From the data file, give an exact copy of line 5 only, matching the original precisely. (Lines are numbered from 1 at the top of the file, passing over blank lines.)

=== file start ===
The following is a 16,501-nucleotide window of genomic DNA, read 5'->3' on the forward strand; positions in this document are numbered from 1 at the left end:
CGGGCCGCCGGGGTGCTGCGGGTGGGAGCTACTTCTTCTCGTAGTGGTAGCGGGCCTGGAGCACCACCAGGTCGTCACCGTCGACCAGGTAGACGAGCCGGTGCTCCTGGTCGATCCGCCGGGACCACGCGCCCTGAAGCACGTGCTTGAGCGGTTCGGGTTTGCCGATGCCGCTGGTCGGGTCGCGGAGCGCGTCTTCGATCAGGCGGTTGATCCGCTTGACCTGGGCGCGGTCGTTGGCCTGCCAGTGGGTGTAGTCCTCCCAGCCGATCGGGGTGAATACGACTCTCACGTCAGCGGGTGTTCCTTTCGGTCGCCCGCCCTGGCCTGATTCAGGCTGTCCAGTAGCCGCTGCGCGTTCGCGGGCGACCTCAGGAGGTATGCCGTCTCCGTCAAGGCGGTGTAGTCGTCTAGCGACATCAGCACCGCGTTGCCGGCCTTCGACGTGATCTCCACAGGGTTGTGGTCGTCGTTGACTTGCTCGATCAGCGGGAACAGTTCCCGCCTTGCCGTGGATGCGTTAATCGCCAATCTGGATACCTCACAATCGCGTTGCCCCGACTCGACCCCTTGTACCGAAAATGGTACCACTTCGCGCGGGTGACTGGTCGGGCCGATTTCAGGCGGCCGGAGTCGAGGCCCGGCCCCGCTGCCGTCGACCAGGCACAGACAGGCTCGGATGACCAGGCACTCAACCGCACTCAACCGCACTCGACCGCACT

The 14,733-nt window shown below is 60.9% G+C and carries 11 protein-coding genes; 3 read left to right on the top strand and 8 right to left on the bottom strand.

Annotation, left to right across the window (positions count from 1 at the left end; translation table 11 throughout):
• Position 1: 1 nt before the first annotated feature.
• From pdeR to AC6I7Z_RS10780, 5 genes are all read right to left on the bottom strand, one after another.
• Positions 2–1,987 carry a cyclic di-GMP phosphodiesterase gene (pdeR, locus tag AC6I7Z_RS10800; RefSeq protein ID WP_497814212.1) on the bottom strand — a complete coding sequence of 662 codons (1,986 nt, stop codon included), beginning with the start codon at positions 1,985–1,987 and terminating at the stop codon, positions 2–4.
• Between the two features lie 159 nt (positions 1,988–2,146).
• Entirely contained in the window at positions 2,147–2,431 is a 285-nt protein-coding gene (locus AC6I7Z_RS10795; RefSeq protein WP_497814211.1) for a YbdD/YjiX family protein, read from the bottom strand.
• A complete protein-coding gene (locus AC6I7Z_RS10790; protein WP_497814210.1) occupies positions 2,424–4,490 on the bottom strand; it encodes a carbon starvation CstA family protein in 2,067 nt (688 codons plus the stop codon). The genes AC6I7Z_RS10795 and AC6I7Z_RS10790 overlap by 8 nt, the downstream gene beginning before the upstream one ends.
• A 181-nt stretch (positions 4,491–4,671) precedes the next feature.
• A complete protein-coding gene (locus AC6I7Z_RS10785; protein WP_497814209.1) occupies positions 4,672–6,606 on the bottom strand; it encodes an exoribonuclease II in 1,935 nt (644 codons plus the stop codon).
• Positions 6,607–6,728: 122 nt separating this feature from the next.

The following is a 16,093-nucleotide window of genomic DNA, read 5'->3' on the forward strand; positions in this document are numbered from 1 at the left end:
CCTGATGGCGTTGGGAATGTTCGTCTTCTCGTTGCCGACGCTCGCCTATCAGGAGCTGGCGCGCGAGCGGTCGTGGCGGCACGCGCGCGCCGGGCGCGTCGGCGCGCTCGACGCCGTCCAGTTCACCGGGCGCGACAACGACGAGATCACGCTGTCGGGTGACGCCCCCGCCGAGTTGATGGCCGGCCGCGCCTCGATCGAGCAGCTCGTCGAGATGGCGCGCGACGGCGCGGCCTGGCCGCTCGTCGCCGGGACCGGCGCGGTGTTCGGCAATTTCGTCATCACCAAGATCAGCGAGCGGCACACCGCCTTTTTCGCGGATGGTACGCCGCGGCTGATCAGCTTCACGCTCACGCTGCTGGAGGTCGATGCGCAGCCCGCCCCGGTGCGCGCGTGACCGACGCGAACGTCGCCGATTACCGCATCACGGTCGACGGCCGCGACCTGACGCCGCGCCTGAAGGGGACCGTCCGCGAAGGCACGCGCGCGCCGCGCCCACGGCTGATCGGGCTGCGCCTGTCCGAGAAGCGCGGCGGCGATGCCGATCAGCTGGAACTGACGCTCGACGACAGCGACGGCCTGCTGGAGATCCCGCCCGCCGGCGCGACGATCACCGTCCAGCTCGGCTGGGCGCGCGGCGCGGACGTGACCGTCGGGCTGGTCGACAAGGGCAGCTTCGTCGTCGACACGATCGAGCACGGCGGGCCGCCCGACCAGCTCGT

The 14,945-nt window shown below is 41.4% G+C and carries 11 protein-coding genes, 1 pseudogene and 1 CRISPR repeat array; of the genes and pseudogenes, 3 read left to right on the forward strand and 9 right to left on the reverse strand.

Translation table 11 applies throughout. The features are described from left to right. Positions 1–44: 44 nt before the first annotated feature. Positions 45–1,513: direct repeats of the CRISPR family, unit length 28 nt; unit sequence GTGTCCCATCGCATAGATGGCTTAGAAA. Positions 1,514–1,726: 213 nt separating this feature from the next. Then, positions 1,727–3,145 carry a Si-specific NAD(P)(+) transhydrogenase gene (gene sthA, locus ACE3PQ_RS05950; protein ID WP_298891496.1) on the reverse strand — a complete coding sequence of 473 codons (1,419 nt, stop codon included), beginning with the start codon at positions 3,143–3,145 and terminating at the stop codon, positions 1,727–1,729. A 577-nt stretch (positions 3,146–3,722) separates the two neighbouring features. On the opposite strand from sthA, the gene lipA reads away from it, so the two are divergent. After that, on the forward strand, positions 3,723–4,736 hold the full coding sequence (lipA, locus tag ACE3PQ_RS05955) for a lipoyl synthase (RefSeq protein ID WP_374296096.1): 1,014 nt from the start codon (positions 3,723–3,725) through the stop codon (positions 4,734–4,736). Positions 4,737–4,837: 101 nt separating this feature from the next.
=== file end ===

• Position 1: 1 nt before the first annotated feature.